Labor Day 2019
I first conceived this post on what was meant to be the first of my summer-end outdoor swims. But the temperature at swim time was 58 degrees (F) and there are limits to my fortitude.
That bracing change put me in mind of the approaching season, even if the weather, in the days since, has rebounded to a more seasonable pattern. Like the genie, though, that wistful feeling isn’t going back into the bottle anytime soon.
Let’s celebrate, then, by looking forward through the prism of some great songs about the most poignant of seasons. I’ll highlight a baker’s half-dozen here and include a Spotify playlist.
Happy Labor Day.
This Vernon Duke-penned gem is, for this boroughs-born kid kid, the quintessential statement of the season. Okay, I admit to being a sucker for almost any pop culture product created in the city between, say, 1920 and 1970, but this one holds a special place for me. Though only ever a hit for Frank Sinatra , the song is a de facto, standard, existing in sung and improvised versions galore. What I love here are the spare arrangement, Ella’s phrasing and Armstrong’s casual-sounding solo.
From a classic album that was almost wasn’t recorded, this ballad finds Coltrane and his killer rhythm section (Elvin Jones, Jimmy Garrison and McCoy Tyner) backing a soulful rendering of this song from Peter DeRose and Sammy Gallop. DeRose, the musical half of the team, is best known for penning “Deep Purple,” not just a jazz and pop standard, but the source of a band name that’s probably unfathomable to most of its fans. I love Tyner’s opening left-hand chords, and, if you listen closely, you can hear Coltrane, behind Hartman, working on the ideas that would emerge fuly formed on A Love Supreme the following year.
Milk and Honey—Sandy Denny (1967)
Penitential acts are not meant to be public displays. Nonetheless, having riled up singer-songwriter Marc Farre‘s friends and family in a discussion about, of all things, Led Zeppelin, I’m self-shrivening with the inclusion of this gem from the infamous guest vocalist on “The Battle of Evermore.” This song, featuring some very tasty guitar work from Johnny Silvo, with whom she sang in her pre–Fairport Convention days, conveys a lovely, melancholic feel, free of anything maudlin. At times, Sandy’s vocals sound, to me at least, eerily like Grace Slick‘s–which may contribute to Fairport’s reputation as the British Jefferson Airplane.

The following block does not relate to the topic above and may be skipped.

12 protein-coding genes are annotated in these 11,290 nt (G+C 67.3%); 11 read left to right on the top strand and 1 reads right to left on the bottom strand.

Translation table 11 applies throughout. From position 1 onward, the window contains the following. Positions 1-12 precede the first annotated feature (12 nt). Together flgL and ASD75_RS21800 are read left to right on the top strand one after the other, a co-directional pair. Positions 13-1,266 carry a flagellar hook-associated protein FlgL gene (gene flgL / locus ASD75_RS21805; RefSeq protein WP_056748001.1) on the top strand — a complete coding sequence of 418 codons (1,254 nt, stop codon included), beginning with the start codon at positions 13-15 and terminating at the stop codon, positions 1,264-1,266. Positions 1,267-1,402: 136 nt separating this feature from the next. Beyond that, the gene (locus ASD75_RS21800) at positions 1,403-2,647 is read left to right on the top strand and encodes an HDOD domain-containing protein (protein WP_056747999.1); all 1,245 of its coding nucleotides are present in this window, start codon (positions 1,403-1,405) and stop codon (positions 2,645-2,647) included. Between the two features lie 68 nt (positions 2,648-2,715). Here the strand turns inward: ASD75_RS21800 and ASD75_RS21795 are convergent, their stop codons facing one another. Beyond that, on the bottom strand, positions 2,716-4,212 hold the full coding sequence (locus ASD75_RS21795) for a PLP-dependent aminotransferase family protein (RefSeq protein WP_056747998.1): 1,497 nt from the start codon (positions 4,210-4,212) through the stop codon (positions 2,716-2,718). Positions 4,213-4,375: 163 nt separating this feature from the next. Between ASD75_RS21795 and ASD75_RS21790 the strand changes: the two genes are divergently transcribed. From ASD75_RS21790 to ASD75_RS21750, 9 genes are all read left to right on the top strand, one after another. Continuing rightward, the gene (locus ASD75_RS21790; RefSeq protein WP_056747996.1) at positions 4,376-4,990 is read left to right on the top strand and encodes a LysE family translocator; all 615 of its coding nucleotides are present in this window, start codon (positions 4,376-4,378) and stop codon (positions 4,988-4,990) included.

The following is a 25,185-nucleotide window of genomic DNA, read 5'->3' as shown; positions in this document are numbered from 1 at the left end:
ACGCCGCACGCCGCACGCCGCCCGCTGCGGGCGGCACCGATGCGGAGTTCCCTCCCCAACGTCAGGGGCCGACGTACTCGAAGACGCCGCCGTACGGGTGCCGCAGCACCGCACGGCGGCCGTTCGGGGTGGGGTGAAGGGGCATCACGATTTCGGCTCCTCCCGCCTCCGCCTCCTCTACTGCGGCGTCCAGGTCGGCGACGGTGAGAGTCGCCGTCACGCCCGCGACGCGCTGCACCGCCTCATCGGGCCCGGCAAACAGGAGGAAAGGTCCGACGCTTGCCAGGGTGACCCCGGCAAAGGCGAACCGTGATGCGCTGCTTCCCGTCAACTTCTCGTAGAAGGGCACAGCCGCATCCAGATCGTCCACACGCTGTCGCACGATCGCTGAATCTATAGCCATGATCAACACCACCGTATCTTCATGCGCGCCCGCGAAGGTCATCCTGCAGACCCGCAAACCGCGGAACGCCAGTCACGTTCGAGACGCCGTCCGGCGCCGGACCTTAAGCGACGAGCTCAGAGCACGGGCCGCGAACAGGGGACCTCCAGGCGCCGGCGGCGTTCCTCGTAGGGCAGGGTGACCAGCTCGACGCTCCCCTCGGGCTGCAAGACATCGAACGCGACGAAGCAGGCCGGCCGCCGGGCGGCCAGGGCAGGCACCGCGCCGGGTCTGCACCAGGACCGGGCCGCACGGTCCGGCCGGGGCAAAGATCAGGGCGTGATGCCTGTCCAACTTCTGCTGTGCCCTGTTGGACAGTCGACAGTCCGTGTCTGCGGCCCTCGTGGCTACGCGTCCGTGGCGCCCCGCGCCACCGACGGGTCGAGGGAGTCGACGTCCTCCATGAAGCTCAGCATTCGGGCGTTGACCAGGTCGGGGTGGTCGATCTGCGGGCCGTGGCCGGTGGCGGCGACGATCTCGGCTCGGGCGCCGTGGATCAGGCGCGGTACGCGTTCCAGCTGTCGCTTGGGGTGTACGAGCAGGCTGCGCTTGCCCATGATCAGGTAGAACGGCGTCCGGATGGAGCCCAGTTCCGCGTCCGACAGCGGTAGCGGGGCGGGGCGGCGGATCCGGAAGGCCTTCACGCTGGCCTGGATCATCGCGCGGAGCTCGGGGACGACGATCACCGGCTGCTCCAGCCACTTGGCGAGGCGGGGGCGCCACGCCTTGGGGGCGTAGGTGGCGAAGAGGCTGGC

Don’t Wait too Long—Blossom Dearie (1964)
Another widely-recorded number, this is the first version I remember hearing. Dearie, whose girlish voice always makes me think of her as a piano-playing ingénue, is an improbable vehicle for almost any song. And yet it works, as the songs wrap around her breathy delivery. This song was written by Sunny Skylar, the tunesmith who translated Bésame Mucho into an English-language hit.
Autumn Almanac—The Kinks (1967)
Seeing as how I have, unwittingly and without planning to do so, fallen into a 1960s rut, how about hearing from the quintessential British band of the era? No, not The Beatles; they transcended the sceptred realm. Ray Davies‘ band, however, reveled in their Englishness and it shows here, on a single recorded early on between albums. Just to shake things up, it’s a ‘live’ performance from Top of the Pops.
Autumn Leaves–Cannonball Adderley (1958)
From an album that’s always sounded like outtakes from the Kind of Blue sessions (though it was recorded earlier), comes this extended workout on a classic. I love the tension between the piano and opening horns, but really, it’s just a track to get lost in. There are (separate, not translated) English and French lyrics to this song, the former penned by Johnny Mercer, which, the mark of a true standard, has been recorded more than a thousand times.
Autumn Leaves—Eva Cassidy (1996)
I had a different plan for the Bonus selection but had planned to include this version on the set list. Then, I saw the video and realized what a fabulous job Cassidy did with the vocal while her guitar playing really demonstrates the power the Circle of Fifths brings to that instrument. There are a few other songs on the playlist, but if you end here you’ll still have had what I hope was an enjoyable earful.